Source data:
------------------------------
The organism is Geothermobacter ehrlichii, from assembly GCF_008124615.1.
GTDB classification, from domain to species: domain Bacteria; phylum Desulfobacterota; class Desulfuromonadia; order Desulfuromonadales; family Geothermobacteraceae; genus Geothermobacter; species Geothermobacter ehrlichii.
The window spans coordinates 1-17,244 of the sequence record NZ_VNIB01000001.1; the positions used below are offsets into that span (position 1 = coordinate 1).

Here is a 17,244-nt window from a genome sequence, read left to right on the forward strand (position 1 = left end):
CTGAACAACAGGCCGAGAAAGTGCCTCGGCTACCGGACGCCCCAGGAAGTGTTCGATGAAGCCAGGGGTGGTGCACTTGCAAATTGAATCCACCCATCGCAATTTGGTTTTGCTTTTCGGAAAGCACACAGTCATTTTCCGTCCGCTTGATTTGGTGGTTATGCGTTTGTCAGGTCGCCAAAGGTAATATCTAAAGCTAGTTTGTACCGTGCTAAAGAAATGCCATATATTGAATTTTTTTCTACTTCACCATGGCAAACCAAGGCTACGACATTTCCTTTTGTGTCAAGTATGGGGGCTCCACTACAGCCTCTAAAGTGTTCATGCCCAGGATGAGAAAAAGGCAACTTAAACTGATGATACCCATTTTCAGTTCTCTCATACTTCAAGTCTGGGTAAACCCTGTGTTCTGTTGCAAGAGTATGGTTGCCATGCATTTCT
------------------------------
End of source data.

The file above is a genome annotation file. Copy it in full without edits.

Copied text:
The organism is Geothermobacter ehrlichii, from assembly GCF_008124615.1.
GTDB classification, from domain to species: domain Bacteria; phylum Desulfobacterota; class Desulfuromonadia; order Desulfuromonadales; family Geothermobacteraceae; genus Geothermobacter; species Geothermobacter ehrlichii.
The window spans coordinates 1-17,244 of the sequence record NZ_VNIB01000001.1; the positions used below are offsets into that span (position 1 = coordinate 1).

Here is a 17,244-nt window from a genome sequence, read left to right on the forward strand (position 1 = left end):
CTGAACAACAGGCCGAGAAAGTGCCTCGGCTACCGGACGCCCCAGGAAGTGTTCGATGAAGCCAGGGGTGGTGCACTTGCAAATTGAATCCACCCATCGCAATTTGGTTTTGCTTTTCGGAAAGCACACAGTCATTTTCCGTCCGCTTGATTTGGTGGTTATGCGTTTGTCAGGTCGCCAAAGGTAATATCTAAAGCTAGTTTGTACCGTGCTAAAGAAATGCCATATATTGAATTTTTTTCTACTTCACCATGGCAAACCAAGGCTACGACATTTCCTTTTGTGTCAAGTATGGGGGCTCCACTACAGCCTCTAAAGTGTTCATGCCCAGGATGAGAAAAAGGCAACTTAAACTGATGATACCCATTTTCAGTTCTCTCATACTTCAAGTCTGGGTAAACCCTGTGTTCTGTTGCAAGAGTATGGTTGCCATGCATTTCT